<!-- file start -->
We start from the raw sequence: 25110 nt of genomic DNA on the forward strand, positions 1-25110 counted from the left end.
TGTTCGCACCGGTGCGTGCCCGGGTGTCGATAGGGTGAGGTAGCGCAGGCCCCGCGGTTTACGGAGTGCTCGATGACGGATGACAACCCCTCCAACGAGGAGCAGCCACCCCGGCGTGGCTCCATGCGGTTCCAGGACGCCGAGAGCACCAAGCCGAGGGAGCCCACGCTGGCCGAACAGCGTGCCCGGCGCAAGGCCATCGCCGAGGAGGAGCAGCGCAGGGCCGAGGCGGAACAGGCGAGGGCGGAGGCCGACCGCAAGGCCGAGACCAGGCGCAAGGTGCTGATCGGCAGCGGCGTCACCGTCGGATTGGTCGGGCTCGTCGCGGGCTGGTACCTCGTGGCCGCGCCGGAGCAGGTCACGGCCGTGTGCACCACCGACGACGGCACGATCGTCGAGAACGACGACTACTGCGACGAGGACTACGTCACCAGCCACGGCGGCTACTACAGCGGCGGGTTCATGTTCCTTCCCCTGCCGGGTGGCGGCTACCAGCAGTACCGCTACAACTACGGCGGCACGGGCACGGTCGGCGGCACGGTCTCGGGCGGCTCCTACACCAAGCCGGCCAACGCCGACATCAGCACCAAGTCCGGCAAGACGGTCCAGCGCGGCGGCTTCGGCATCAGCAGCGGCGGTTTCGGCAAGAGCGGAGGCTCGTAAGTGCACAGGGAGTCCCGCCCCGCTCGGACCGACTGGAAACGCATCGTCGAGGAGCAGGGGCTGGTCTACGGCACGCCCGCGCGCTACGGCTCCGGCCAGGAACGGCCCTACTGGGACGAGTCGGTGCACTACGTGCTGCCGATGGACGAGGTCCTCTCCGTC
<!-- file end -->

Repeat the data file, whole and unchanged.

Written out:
We start from the raw sequence: 25110 nt of genomic DNA on the forward strand, positions 1-25110 counted from the left end.
TGTTCGCACCGGTGCGTGCCCGGGTGTCGATAGGGTGAGGTAGCGCAGGCCCCGCGGTTTACGGAGTGCTCGATGACGGATGACAACCCCTCCAACGAGGAGCAGCCACCCCGGCGTGGCTCCATGCGGTTCCAGGACGCCGAGAGCACCAAGCCGAGGGAGCCCACGCTGGCCGAACAGCGTGCCCGGCGCAAGGCCATCGCCGAGGAGGAGCAGCGCAGGGCCGAGGCGGAACAGGCGAGGGCGGAGGCCGACCGCAAGGCCGAGACCAGGCGCAAGGTGCTGATCGGCAGCGGCGTCACCGTCGGATTGGTCGGGCTCGTCGCGGGCTGGTACCTCGTGGCCGCGCCGGAGCAGGTCACGGCCGTGTGCACCACCGACGACGGCACGATCGTCGAGAACGACGACTACTGCGACGAGGACTACGTCACCAGCCACGGCGGCTACTACAGCGGCGGGTTCATGTTCCTTCCCCTGCCGGGTGGCGGCTACCAGCAGTACCGCTACAACTACGGCGGCACGGGCACGGTCGGCGGCACGGTCTCGGGCGGCTCCTACACCAAGCCGGCCAACGCCGACATCAGCACCAAGTCCGGCAAGACGGTCCAGCGCGGCGGCTTCGGCATCAGCAGCGGCGGTTTCGGCAAGAGCGGAGGCTCGTAAGTGCACAGGGAGTCCCGCCCCGCTCGGACCGACTGGAAACGCATCGTCGAGGAGCAGGGGCTGGTCTACGGCACGCCCGCGCGCTACGGCTCCGGCCAGGAACGGCCCTACTGGGACGAGTCGGTGCACTACGTGCTGCCGATGGACGAGGTCCTCTCCGTC